Ansar H. Burney








































The Handy Hajj Guide

rchitect Ansar Hasan Burney first created the Hajj Chart in 1983 for use as a quick reference guide while performing this annual ritual. Seeing its utility and value, the Saudi daily newspaper The Arab News, published it in 1984. Due to the ensuing popular demand, the newspaper re-published the chart a week later. For the next three consecutive years, The Arab News would publish it a week before hajj. This chart was one of the first graphic aids of 1980s to present all of the hajj’s events and sequence of rituals in a very simple bar chart, as well as information on the three types of hajj, in a concise one-page graphic display. After its publication in 1984, the chart was presented to the









PERFORM TAWAF-AL-IFADAH & SAIE This Chart has been reviewed and approved by the Ministry of Hajj & Auqaf, Saudi Arabia



C Copyright 1996.









Ministry of Hajj and Awqaf for review and comments to ensure its credibility and accuracy. It was subsequently revised to reflect their comments. The popular chart was soon published in Dubai’s The Khaleej Times (1985, 1986 and 1987), Pakistan’s Dawn (1985) and India’s The Munsif [of Hyderabad] (1990). Newspapers in Malaysia and Bangladesh also requested copies. In 1995, ISNA published the chart in its bimonthly Islamic Horizons, a practice that it continued for several years. This very useful chart is now being uploaded on the internet to help those who consider it a big help in their attempt to develop a complete concept of the hajj process.  ih

During summers, we see construction workers toiling under the blazing sun to make our highways safe for us to drive. It will be a nice gesture to keep with us an icebox with 24 bottles of water and give to them. You will see miles of smiles and appreciation and gratitude, and it costs less than $10. During winters a hot cup of coffee and snacks will be welcome. Such kindnesses will show that Muslims care for all the year-round. It will go a long way for our generations to come, and infinite rewards from Allah. Ameen. Dr. S.A. Rahman, M.D.



Becoming the Solution Dr. Katherine Bullock, ISNA-Canada’s first female president, hopes to bring her community the solace, solutions and spirituality she first found with the organization decades ago BY HABEEBA HUSAIN


Christian woman who refused to convert before marrying her soon-to-be Muslim husband is now a devoted member of the faith and someone the rest of us now know as ISNA Canada’s first female president. Dr. Katherine Bullock’s introduction to ISNA began on her wedding day in her native Australia. When she and her fiancé ran into a roadblock with an imam about their union, they pointed out the president of ISNA-U.S. at the time was married to a Christian. If the leader of a national Muslim organization could do it, why couldn’t her fiancé? “That made me just fall in love with ISNA,” Bullock reminisces. “I was like, ‘Wow, this must be a really amazing, progressive tolerant organization.’” About a year and half later Bullock accepted Islam, and she and her husband became lifetime ISNA members in 1994. “I had a very, very positive and loving feeling toward this organization and a strong sense of loyalty,” she says. At the time of her conversion, Bullock was studying for her doctorate in political science. She soon began to lecture as a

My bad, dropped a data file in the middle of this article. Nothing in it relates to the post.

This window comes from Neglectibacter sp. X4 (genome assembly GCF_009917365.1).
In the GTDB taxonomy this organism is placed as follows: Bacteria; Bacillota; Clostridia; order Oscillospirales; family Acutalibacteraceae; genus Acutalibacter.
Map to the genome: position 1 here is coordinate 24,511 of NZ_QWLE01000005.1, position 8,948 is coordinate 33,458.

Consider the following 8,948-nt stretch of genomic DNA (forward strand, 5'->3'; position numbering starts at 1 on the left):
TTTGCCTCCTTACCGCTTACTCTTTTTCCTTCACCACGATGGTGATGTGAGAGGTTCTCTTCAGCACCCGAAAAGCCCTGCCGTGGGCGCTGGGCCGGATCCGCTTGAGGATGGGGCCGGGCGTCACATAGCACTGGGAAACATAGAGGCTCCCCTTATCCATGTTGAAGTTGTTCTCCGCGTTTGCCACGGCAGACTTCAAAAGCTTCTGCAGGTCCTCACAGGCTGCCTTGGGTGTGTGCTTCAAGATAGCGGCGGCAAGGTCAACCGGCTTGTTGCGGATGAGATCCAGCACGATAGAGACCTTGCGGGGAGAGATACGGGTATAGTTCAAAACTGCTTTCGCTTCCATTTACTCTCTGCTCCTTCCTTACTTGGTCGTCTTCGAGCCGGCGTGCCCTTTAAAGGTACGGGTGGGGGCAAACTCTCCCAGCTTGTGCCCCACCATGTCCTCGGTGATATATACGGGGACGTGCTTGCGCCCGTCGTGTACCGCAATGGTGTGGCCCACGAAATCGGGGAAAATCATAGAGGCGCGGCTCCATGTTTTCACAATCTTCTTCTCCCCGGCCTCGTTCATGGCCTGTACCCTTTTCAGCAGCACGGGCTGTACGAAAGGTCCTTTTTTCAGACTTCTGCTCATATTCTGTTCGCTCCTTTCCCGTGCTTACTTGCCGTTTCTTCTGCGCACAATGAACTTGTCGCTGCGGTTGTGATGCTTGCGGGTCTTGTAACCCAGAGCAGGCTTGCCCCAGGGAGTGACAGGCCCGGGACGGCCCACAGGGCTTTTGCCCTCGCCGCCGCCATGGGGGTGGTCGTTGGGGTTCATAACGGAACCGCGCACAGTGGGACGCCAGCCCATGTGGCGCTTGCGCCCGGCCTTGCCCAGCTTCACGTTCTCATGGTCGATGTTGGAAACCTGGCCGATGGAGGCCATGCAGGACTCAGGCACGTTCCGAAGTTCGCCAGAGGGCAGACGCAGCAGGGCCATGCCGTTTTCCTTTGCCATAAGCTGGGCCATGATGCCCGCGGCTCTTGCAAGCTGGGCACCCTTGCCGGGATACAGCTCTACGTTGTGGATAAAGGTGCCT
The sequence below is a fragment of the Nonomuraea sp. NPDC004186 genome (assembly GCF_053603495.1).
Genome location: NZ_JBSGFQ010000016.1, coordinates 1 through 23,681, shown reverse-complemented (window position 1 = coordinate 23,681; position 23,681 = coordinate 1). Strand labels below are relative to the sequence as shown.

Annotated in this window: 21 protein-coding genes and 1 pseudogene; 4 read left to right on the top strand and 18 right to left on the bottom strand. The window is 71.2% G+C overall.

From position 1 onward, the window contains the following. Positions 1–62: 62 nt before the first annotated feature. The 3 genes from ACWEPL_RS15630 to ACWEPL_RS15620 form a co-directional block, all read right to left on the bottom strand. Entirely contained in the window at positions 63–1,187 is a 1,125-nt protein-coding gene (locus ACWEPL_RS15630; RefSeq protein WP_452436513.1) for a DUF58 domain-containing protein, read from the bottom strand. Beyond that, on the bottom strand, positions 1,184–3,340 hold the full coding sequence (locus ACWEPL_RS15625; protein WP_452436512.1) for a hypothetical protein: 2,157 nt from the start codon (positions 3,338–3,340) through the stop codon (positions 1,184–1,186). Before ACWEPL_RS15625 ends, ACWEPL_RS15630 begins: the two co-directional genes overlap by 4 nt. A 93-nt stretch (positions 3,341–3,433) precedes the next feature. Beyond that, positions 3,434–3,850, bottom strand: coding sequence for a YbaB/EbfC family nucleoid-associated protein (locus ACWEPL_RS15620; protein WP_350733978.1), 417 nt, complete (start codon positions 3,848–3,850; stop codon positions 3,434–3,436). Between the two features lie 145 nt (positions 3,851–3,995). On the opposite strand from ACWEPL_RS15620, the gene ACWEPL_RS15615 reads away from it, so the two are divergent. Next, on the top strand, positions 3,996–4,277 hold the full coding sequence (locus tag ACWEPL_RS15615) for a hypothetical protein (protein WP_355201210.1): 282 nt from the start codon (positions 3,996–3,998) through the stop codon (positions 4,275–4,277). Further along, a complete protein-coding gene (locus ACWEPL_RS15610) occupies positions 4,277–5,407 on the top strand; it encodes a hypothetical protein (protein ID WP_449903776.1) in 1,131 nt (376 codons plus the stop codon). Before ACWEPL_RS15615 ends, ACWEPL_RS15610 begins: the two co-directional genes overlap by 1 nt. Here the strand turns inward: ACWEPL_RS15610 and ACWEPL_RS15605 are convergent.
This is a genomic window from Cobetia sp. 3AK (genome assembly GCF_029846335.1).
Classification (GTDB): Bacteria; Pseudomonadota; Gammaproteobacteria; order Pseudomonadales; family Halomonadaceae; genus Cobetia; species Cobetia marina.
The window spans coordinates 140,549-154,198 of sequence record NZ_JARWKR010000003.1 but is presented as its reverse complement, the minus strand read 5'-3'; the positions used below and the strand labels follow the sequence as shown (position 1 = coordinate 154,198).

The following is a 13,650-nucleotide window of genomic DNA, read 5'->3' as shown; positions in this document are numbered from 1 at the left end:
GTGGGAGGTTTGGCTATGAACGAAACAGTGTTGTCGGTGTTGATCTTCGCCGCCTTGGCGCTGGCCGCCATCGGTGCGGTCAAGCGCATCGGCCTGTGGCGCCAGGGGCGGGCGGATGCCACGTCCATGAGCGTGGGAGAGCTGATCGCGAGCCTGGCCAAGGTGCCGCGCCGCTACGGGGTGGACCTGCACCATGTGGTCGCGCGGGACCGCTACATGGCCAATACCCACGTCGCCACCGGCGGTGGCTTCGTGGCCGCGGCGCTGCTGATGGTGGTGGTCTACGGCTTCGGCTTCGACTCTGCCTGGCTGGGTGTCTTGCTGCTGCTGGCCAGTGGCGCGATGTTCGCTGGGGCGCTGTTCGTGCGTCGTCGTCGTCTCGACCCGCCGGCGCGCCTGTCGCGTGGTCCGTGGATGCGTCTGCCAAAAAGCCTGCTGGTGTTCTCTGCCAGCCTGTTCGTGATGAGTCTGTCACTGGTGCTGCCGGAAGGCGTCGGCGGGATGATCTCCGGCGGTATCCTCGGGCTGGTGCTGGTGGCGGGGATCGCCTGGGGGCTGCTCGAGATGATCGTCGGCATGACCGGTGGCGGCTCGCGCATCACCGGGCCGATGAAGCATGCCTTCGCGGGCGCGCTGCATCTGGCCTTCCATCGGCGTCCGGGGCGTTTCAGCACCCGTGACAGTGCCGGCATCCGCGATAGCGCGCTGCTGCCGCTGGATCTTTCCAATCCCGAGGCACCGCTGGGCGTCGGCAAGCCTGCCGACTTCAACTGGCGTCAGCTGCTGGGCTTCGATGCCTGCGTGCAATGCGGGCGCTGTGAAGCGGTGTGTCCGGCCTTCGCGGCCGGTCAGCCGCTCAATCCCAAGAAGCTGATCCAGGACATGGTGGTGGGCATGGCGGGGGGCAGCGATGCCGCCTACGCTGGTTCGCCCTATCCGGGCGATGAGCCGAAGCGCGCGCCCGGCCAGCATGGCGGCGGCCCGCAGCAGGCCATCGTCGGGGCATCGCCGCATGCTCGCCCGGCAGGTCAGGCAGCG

professor and, 13 years later, she’s still going strong at the University of Toronto. She was involved with the campus MSA and found a lot of grounding in the organization as a new convert, for “It’s very confusing when you first become Muslim. Every time you go the mosque, so many people

are telling you what to do, and sometimes the advice is contradictory. You can feel very isolated from the society because suddenly the people who you were friends with, you can’t go out with them anymore because they’re going to the pub.” Bullock turned to the MSA and ISNA (at that time they were more integrated) to find solace in what she refers to as her “home away from home.” Any time she had a question, she could count on her fellow MSAers for an answer. It’s where she felt safe and guided. That on-campus involvement, paired with interactions with other Muslims at conferences and during halaqahs, “helped me with my spiritual journey — and it still is. It still is helping me.” After her initial wonderful first impression of ISNA, Bullock became a volunteer. In the mid-2000s she began working there as a media officer; however, she soon went on maternity leave and became busy. Between raising three boys, running her nonprofit research organization (The Tessellate Institute; and founding her children’s book publishing company (Compass Books), she no longer had time for other endeavors. It wasn’t until four years ago that she delved back into the ISNA world. After some convincing from fellow members, Bullock ran and was elected to the board. After her term ended in December 2017, she was again convinced to run and subsequently was elected to her current post. This election is historic not only because of Bullock’s position, but also because the